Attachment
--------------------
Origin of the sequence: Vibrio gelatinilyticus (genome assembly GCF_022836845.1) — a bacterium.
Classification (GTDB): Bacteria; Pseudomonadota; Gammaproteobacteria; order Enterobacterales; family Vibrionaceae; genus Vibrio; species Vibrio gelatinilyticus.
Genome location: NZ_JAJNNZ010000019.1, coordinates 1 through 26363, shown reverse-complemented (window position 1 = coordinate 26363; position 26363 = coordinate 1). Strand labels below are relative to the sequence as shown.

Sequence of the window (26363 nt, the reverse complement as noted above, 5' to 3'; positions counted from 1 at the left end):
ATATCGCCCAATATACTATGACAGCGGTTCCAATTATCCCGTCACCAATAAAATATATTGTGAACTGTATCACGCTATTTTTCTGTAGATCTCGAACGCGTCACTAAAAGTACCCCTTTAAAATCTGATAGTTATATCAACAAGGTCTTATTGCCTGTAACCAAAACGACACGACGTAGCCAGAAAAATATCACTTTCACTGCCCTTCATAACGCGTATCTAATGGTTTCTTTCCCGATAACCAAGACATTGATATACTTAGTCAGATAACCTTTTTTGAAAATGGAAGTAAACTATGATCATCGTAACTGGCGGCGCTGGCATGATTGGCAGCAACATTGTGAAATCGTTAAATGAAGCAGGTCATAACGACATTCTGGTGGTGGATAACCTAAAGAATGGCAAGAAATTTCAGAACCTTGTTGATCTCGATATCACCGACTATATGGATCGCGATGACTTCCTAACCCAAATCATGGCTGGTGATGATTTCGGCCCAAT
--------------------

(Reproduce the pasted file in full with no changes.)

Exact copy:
Origin of the sequence: Vibrio gelatinilyticus (genome assembly GCF_022836845.1) — a bacterium.
Classification (GTDB): Bacteria; Pseudomonadota; Gammaproteobacteria; order Enterobacterales; family Vibrionaceae; genus Vibrio; species Vibrio gelatinilyticus.
Genome location: NZ_JAJNNZ010000019.1, coordinates 1 through 26363, shown reverse-complemented (window position 1 = coordinate 26363; position 26363 = coordinate 1). Strand labels below are relative to the sequence as shown.

Sequence of the window (26363 nt, the reverse complement as noted above, 5' to 3'; positions counted from 1 at the left end):
ATATCGCCCAATATACTATGACAGCGGTTCCAATTATCCCGTCACCAATAAAATATATTGTGAACTGTATCACGCTATTTTTCTGTAGATCTCGAACGCGTCACTAAAAGTACCCCTTTAAAATCTGATAGTTATATCAACAAGGTCTTATTGCCTGTAACCAAAACGACACGACGTAGCCAGAAAAATATCACTTTCACTGCCCTTCATAACGCGTATCTAATGGTTTCTTTCCCGATAACCAAGACATTGATATACTTAGTCAGATAACCTTTTTTGAAAATGGAAGTAAACTATGATCATCGTAACTGGCGGCGCTGGCATGATTGGCAGCAACATTGTGAAATCGTTAAATGAAGCAGGTCATAACGACATTCTGGTGGTGGATAACCTAAAGAATGGCAAGAAATTTCAGAACCTTGTTGATCTCGATATCACCGACTATATGGATCGCGATGACTTCCTAACCCAAATCATGGCTGGTGATGATTTCGGCCCAAT